When H1-antihistamines do not adequately control skin symptoms, leukotriene antagonists (montelukast 10 mg, zafirlukast 20 mg bid) may be added. Unfortunately, Zileuton, a 5-lipoxygenase inhibitor, is not available in Europe.
Aspirin can be used as a third-line treatment for skin symptoms, starting from 81 mg bid to 500 mg bid if nonsteroidal anti-inflammatory drugs are tolerated. Its effect should be monitored by measuring prostaglandine2 metabolite excretion. On the other hand, aspirin use may increase cysteinyl leukotrienes, causing/worsening vasoconstriction and bronchospasm.[5]
Finally, oral psoralen combined with ultraviolet therapy is reserved for patients with cutaneous mastocytosis (urticarial pigmentosa) in case of severe/resistant skin symptoms.[6,7]
Gastrointestinal tract
. Abdominal pain, cramping, nausea, vomiting, heartburn, gastroesophageal reflux, and diarrhea may be present in both ISM and SSM. H2-antagonists (ranitidine 150 mg bid, famotidine 10 mg bid, cimetidine 400 mg bid) are the drug of choice in case of gastrointestinal symptoms.[1,3] They inhibit gastric acid secretion via the H2-receptors and, associated with H1-antihistamines, reduce the release of mediators from MCs,[8] but they are less effective in controlling diarrhea.[9]
Proton pump inhibitors (omeprazole 20 mg, pantoprazole 40 mg, rabeprazole 20 mg) are second line drugs in case H2-antihistamines are not effective.[1,3]
Sodium cromolyn at a dose of 800-1200 mg daily divided into four doses is a third-line treatment. It acts as a stabilizing agent on MC membranes and reduces MC degranulation by interfering with Ca++ influx. In addition, sodium cromolyn has shown to be effective in the management of gastrointestinal symptoms when compared to placebo.[10]
Oral corticosteroids (prednisone 0.5-1 mg/kg/day or equivalent) are the fourth-line drug for gastrointestinal symptoms. However, because of their side effects, corticosteroids should be tapered as soon as possible based on the patient response.[1,6]
Cardiovascular symptoms
. SM patients may have recurrent presyncope or syncope, hypotension, tachycardia, or anaphylaxis. The prevalence of anaphylaxis in adults with SM ranges from 22 to 49%, about 100 times higher than the general population. Anaphylaxis may be provoked by a concomitant IgE-mediated allergy (especially to Hymenoptera venoms) or may also be spontaneous. Thus, all patients should be prescribed self-injectable epinephrine and should be trained to treat attacks.[2,11]
Acute episodes of anaphylaxis should be treated according to current guidelines. The drug of choice is intramuscular epinephrine at a dosage of 0.3-0.5 mg, followed by fluid replacement (saline or Ringer lactate), 500-1000 mg of intravenous hydrocortisone and intravenous H1 H2-antihistamines.[12] Prevention of new episodes is based on chronic treatment with H1- and H2-antihistamines and leukotriene antagonists, while oral corticosteroids (prednisone 0.5-1 mg/kg/day) should be proposed only in very resistant patients.[1,3] Recently, a relevant role has been reported for Omalizumab to resolve cardiovascular symptoms with or without anaphylaxis.[13] When this approach is ineffective, a cytoreductive therapy with cladribine or interferon α (IFN α) can be taken into consideration.[3]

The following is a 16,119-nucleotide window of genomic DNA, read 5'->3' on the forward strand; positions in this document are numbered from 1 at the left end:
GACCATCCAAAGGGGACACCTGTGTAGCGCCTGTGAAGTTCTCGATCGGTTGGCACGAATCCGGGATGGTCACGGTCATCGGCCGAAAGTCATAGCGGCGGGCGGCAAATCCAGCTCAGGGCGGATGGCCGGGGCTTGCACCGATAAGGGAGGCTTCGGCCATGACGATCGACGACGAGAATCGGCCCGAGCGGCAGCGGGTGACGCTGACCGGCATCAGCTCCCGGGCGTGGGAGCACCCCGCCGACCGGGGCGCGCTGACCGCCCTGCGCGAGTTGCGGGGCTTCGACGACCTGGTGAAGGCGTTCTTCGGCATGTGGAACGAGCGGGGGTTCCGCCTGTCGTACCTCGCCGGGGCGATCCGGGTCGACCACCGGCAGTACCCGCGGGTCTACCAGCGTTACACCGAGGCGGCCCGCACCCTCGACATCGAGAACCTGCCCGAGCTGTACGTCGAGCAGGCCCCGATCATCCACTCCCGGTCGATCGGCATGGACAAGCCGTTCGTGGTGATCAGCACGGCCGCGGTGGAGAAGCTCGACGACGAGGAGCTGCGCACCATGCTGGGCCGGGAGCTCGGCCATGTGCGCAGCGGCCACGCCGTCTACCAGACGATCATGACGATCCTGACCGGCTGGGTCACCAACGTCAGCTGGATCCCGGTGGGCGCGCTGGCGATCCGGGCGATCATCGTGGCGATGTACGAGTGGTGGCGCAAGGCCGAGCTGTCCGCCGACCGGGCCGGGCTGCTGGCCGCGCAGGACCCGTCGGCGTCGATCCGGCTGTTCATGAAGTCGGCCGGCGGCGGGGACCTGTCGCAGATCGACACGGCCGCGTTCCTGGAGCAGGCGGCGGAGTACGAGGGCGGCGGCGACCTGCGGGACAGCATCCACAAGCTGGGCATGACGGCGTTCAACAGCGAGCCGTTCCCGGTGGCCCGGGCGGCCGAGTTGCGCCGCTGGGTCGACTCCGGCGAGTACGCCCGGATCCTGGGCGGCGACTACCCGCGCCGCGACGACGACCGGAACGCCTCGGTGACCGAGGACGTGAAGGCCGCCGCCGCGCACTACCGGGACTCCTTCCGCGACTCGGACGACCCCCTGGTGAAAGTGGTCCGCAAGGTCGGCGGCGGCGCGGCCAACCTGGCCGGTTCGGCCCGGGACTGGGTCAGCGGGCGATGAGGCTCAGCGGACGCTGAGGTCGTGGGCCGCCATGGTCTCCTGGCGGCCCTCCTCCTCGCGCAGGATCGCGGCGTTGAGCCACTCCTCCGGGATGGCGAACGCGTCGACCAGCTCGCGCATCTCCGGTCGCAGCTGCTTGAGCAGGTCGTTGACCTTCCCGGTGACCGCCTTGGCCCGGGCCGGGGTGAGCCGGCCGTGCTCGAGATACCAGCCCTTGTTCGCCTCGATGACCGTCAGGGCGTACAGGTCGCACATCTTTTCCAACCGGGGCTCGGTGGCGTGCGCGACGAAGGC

Neurologic symptoms
. Depression, headache, cognitive impairment, and sleep disturbance are common. H1-antihistamines showed to be effective on headaches but not on other symptoms. Therefore, these patients should undergo a psychiatric evaluation for a prompt start of tailored treatment.[4]
. Bone involvement leading to osteopenia, osteoporosis, and fragility fractures are frequent in SM patients: the reported prevalence ranges from 18 to 31%. It is important to note that an osteoporotic fracture is not considered a sign of aggressive disease, as opposed to the rarely encountered large, osteolytic bone lesions that can sometimes be detected in patients with ASM or MCL and are classified as a C-finding. The pathogenesis of osteoporosis has been attributed to the cytokines and other mediators released from mast cells. Tumor necrosis factor (TNF)-α, interleukin(IL)-1, and IL-6 promote osteoclast activity and inhibit osteoblasts. Moreover, histamine has a stimulatory effect on osteoclasts and their precursors.[14]
Since there is a relative or absolute prevalence of bone reabsorption, bisphosphonates are the first-line treatment option. Several molecules are available orally (alendronate 70 mg a week, risedronate 35 mg a week) and intravenously administered (pamidronate 90 mg a month; zoledronate 5 mg every day 12-18 months or 4 mg a month in more severe conditions). They positively affect vertebral bone mineral density (BMD) and less on femoral neck BMD. Zoledronate showed the best positive effect on both vertebral and femoral neck BMD.[15]
In case of very severe osteoporosis and/or onset of new major fractures, the use of IFN-α should be considered. IFN-α is able to decrease MC burden and MC-related symptoms but may be poorly tolerated for flu-like symptoms, bone pain, fever, cytopenias, depression, and hypothyroidism, leading to poor compliance.[1]